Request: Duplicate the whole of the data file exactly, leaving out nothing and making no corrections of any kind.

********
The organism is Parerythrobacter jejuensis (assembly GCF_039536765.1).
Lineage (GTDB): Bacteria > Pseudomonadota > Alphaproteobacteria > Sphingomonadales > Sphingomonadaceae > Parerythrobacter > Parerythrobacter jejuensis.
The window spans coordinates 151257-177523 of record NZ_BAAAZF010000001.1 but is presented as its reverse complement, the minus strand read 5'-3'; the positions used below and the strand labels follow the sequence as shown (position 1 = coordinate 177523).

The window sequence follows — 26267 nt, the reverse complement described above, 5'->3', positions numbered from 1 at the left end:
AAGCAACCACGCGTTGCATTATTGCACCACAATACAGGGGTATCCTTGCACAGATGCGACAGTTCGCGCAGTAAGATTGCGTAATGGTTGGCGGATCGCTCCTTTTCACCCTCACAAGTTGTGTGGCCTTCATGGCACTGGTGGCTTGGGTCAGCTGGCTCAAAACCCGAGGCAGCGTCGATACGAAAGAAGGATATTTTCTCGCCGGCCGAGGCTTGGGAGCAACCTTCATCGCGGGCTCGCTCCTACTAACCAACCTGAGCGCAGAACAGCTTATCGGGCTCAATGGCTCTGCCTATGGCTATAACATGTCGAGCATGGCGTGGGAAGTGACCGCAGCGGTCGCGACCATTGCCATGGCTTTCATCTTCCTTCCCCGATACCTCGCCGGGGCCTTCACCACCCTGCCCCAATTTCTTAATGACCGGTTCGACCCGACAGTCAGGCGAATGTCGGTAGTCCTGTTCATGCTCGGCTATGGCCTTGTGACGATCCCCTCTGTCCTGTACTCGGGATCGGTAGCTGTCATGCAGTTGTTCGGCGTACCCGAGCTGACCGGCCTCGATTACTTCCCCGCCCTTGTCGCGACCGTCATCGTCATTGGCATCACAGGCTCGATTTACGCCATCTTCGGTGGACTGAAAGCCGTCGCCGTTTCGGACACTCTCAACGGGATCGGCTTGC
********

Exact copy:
The organism is Parerythrobacter jejuensis (assembly GCF_039536765.1).
Lineage (GTDB): Bacteria > Pseudomonadota > Alphaproteobacteria > Sphingomonadales > Sphingomonadaceae > Parerythrobacter > Parerythrobacter jejuensis.
The window spans coordinates 151257-177523 of record NZ_BAAAZF010000001.1 but is presented as its reverse complement, the minus strand read 5'-3'; the positions used below and the strand labels follow the sequence as shown (position 1 = coordinate 177523).

The window sequence follows — 26267 nt, the reverse complement described above, 5'->3', positions numbered from 1 at the left end:
AAGCAACCACGCGTTGCATTATTGCACCACAATACAGGGGTATCCTTGCACAGATGCGACAGTTCGCGCAGTAAGATTGCGTAATGGTTGGCGGATCGCTCCTTTTCACCCTCACAAGTTGTGTGGCCTTCATGGCACTGGTGGCTTGGGTCAGCTGGCTCAAAACCCGAGGCAGCGTCGATACGAAAGAAGGATATTTTCTCGCCGGCCGAGGCTTGGGAGCAACCTTCATCGCGGGCTCGCTCCTACTAACCAACCTGAGCGCAGAACAGCTTATCGGGCTCAATGGCTCTGCCTATGGCTATAACATGTCGAGCATGGCGTGGGAAGTGACCGCAGCGGTCGCGACCATTGCCATGGCTTTCATCTTCCTTCCCCGATACCTCGCCGGGGCCTTCACCACCCTGCCCCAATTTCTTAATGACCGGTTCGACCCGACAGTCAGGCGAATGTCGGTAGTCCTGTTCATGCTCGGCTATGGCCTTGTGACGATCCCCTCTGTCCTGTACTCGGGATCGGTAGCTGTCATGCAGTTGTTCGGCGTACCCGAGCTGACCGGCCTCGATTACTTCCCCGCCCTTGTCGCGACCGTCATCGTCATTGGCATCACAGGCTCGATTTACGCCATCTTCGGTGGACTGAAAGCCGTCGCCGTTTCGGACACTCTCAACGGGATCGGCTTGC